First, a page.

I recently read a research paper “Customization with cross-basis sub-segmentation”  which got me thinking about the real power of sub-segmentation.  And I’m betting that while segmentation is a common tool used by marketers, sub-segmentation isn’t widely understood or used.   Do read this article.  It’s an older article and a bit dense but the advice is timeless.

I’ve been involved with many companies who routinely group customers by homogeneous variables such as spend, profit, geography, trade-area, industry, product purchases or whatever variables are key to their business.  All good and prerequisite to effective offer targeting, but ultimately descriptive, i.e., who they are, what they have purchased but not how they act in the future.  Through various types of modeling customers can be scored as more or less responsive in different marketing channels – either to click or call or visit a store and/or to buy what you are selling.  But that only tells you WHO to market to.  I have to say that I, too, believed at one time that knowing WHO was enough.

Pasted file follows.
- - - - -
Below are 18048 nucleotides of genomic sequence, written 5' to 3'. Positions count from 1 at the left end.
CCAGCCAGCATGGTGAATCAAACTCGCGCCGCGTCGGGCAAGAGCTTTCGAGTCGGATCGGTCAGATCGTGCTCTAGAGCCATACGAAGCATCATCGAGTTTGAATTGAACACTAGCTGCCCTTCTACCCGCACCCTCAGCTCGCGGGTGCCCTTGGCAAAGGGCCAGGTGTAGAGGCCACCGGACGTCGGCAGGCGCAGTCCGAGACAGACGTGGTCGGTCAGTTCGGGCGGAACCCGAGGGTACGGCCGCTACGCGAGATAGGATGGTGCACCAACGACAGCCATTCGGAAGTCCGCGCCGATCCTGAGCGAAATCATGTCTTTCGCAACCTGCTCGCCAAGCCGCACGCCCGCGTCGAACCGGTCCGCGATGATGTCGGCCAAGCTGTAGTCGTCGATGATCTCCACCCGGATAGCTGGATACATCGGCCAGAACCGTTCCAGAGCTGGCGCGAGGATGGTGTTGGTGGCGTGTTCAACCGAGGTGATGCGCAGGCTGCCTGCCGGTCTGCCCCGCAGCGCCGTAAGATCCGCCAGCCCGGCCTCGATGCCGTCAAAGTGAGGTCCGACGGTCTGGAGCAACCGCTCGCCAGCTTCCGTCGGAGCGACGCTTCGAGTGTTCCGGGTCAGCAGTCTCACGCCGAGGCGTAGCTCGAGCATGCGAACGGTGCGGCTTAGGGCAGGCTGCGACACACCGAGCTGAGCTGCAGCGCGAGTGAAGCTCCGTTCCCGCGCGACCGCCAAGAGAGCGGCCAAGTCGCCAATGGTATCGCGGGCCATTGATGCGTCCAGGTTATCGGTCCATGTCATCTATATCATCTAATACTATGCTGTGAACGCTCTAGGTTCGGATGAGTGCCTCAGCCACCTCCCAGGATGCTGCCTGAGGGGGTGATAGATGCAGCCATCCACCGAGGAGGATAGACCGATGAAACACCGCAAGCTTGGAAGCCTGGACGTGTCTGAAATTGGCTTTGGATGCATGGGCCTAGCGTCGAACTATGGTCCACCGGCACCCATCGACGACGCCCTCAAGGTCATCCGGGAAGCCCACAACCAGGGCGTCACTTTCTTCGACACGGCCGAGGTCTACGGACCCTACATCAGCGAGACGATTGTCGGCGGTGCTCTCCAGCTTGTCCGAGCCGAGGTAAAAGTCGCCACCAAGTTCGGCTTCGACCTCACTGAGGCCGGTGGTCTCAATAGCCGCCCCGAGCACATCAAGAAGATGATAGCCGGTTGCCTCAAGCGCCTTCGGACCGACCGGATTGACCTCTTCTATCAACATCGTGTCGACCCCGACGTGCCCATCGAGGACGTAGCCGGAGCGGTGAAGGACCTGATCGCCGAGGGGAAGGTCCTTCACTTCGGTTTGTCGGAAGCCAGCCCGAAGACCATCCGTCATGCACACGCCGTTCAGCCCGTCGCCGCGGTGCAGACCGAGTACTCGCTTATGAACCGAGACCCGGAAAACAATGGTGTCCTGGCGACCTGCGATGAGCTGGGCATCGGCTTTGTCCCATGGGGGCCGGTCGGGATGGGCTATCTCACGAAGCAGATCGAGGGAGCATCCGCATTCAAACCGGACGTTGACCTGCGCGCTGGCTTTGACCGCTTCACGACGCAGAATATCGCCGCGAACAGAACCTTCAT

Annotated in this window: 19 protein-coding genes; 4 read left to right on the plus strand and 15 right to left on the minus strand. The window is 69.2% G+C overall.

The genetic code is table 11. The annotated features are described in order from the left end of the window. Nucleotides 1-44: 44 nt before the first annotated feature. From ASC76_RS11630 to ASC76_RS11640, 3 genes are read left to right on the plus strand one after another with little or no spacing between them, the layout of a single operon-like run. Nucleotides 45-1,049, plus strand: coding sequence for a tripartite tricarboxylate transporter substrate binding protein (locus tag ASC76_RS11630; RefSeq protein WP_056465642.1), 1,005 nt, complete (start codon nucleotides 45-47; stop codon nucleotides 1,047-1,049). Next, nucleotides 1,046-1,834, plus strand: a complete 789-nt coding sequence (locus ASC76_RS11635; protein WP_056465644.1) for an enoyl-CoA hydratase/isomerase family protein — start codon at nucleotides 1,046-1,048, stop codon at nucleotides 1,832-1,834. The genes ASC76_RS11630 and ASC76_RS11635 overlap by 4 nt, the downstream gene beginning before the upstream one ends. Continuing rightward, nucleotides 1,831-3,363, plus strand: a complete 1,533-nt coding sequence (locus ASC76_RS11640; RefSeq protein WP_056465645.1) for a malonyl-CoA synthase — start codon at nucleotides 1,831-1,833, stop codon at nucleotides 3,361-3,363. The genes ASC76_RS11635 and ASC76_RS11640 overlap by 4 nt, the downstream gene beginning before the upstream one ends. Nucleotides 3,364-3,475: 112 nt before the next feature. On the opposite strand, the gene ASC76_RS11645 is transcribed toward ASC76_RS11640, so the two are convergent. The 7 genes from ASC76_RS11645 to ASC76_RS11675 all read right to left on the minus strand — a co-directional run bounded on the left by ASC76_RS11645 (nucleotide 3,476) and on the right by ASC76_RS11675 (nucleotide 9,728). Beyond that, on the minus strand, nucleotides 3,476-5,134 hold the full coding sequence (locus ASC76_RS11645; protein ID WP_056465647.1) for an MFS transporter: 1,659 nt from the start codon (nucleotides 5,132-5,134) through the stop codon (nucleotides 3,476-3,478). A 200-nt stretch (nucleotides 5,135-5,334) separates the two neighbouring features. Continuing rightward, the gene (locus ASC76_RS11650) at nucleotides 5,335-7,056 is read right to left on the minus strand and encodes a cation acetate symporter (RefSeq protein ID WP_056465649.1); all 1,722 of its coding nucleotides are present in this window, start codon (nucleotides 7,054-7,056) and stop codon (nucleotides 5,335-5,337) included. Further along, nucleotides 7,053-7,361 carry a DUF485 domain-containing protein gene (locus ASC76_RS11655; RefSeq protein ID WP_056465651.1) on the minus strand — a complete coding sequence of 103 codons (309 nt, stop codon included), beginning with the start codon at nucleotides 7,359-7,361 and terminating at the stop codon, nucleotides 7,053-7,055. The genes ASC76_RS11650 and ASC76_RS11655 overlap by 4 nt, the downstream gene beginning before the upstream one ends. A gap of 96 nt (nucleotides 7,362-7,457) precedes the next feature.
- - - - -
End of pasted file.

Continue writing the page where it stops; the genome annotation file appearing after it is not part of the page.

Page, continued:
The interesting piece, and, yes, I know, not new news, is raising the bar through offer customization.  Customization enables relevance.  Simple.  But what I want to discuss here is the effective customization generated by a process known as sub-segmentation.  And further that it’s quite likely that sub-segments even within one group (segment) can often act differently, display different buying behavior and responded differently to offers that you believe are germane to the whole group.    Through sub-segmentation it is possible to tie previous purchase behavior so closely to each customer that it becomes virtually predictive and definitely more relevant.  And, that’s WHAT to say.